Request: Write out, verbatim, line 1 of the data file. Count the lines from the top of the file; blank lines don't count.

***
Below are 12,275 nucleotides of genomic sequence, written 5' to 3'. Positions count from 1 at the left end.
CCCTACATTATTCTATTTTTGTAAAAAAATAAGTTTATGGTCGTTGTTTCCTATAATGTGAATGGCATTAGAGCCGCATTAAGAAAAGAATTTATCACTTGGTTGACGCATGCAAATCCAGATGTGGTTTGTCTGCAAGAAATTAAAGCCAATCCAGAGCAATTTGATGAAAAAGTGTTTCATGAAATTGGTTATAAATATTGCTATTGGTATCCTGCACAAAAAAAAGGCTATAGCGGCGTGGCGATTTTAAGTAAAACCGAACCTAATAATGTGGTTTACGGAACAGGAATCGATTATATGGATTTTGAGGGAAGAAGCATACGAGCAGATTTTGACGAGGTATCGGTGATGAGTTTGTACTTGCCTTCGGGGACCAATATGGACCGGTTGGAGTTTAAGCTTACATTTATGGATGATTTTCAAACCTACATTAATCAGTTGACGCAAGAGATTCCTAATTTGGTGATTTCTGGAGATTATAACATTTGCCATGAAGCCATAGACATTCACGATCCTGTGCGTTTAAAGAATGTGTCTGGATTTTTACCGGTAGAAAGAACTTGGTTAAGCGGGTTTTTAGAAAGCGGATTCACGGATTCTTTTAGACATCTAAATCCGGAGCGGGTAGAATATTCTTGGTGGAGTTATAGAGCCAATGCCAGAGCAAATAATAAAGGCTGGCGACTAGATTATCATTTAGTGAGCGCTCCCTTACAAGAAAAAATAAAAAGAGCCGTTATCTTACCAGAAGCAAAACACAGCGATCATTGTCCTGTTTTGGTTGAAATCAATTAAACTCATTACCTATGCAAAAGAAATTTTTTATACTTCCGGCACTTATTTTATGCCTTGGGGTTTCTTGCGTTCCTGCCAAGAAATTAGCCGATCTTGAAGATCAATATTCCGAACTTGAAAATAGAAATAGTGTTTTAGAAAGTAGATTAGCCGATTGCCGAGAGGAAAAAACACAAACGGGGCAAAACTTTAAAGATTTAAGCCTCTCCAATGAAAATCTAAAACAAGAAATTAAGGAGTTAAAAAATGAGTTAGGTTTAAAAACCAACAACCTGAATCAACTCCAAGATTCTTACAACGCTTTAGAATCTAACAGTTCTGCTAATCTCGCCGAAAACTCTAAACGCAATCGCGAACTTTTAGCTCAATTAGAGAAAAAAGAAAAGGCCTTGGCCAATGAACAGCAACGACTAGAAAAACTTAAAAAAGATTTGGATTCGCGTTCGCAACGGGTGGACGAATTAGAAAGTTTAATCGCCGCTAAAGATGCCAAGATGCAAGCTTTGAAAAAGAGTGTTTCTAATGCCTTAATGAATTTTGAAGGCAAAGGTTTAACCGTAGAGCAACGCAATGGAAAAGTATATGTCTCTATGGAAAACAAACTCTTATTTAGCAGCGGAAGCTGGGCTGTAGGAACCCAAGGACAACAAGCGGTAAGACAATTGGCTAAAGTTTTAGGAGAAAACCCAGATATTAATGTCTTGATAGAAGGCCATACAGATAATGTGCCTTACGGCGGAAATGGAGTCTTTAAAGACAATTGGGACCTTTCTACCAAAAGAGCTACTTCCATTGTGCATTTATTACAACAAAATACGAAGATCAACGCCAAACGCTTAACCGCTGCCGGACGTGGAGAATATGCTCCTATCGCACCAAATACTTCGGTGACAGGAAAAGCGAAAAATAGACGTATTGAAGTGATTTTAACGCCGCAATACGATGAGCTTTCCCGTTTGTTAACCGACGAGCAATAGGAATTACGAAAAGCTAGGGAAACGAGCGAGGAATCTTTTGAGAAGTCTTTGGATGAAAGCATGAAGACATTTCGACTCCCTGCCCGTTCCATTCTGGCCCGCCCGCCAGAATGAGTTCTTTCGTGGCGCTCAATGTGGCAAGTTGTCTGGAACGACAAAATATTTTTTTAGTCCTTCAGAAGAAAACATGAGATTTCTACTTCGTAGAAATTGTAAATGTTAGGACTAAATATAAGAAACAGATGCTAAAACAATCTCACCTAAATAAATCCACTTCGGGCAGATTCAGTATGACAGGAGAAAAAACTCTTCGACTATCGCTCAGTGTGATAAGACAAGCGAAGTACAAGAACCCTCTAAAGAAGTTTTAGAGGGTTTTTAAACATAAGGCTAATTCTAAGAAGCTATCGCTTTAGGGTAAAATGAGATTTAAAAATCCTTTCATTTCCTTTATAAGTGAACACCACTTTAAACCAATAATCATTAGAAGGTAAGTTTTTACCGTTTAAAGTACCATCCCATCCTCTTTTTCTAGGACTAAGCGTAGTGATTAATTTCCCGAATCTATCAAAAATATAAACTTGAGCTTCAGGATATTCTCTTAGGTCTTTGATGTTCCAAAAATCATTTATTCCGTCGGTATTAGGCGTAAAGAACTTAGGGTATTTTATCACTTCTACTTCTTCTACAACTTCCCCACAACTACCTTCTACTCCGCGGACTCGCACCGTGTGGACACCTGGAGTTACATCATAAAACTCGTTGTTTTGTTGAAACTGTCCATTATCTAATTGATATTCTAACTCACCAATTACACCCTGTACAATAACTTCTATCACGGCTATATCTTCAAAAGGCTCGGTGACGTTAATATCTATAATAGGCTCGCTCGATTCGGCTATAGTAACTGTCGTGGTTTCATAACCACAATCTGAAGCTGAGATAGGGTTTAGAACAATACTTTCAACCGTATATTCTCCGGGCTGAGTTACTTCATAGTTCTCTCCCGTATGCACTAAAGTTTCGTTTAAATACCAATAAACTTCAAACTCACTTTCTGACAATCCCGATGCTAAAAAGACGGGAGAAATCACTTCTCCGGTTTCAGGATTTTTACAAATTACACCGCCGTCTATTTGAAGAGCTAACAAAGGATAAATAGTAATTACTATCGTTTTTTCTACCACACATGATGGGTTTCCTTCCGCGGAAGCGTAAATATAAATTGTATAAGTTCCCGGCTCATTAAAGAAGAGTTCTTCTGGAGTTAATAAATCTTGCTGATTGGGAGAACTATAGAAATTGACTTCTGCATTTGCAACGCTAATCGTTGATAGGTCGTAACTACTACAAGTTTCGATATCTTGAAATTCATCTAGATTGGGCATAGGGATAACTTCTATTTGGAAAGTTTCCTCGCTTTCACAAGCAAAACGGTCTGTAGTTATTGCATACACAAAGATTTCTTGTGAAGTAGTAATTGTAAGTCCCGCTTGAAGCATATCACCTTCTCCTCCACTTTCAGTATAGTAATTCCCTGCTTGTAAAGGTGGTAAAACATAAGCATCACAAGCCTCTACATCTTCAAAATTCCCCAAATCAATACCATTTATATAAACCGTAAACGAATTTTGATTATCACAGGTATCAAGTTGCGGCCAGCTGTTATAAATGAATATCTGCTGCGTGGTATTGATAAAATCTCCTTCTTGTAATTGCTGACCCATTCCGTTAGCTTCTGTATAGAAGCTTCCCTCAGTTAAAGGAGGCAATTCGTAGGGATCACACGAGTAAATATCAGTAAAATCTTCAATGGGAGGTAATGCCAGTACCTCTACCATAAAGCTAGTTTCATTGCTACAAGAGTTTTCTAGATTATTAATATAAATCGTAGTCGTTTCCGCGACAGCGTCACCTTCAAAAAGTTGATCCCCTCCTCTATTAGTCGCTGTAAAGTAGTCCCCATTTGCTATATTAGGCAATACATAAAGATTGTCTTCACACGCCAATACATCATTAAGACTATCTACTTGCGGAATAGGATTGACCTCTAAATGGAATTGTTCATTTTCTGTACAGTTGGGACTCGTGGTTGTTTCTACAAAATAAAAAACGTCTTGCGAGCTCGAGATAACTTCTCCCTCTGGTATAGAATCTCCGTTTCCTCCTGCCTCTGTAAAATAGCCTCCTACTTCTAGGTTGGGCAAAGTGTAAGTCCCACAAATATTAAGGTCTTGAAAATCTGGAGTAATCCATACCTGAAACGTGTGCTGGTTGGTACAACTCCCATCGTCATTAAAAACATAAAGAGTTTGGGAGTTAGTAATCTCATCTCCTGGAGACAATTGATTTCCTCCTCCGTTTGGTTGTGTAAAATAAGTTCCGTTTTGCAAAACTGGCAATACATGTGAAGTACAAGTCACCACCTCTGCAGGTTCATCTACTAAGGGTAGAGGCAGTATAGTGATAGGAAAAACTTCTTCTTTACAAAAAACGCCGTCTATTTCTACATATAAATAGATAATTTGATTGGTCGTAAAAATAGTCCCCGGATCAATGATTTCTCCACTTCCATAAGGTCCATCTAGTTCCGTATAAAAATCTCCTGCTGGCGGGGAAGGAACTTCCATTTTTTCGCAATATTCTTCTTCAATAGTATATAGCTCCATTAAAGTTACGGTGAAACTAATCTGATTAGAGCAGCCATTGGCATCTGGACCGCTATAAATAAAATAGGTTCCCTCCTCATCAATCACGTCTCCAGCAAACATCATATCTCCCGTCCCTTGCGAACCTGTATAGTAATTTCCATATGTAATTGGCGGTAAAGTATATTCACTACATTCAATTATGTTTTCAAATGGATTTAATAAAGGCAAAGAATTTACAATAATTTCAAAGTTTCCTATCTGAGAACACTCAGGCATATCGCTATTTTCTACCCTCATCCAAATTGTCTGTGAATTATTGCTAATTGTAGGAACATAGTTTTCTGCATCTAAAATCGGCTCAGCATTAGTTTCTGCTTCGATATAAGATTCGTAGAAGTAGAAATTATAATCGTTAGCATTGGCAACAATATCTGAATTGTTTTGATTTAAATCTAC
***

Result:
Below are 12,275 nucleotides of genomic sequence, written 5' to 3'. Positions count from 1 at the left end.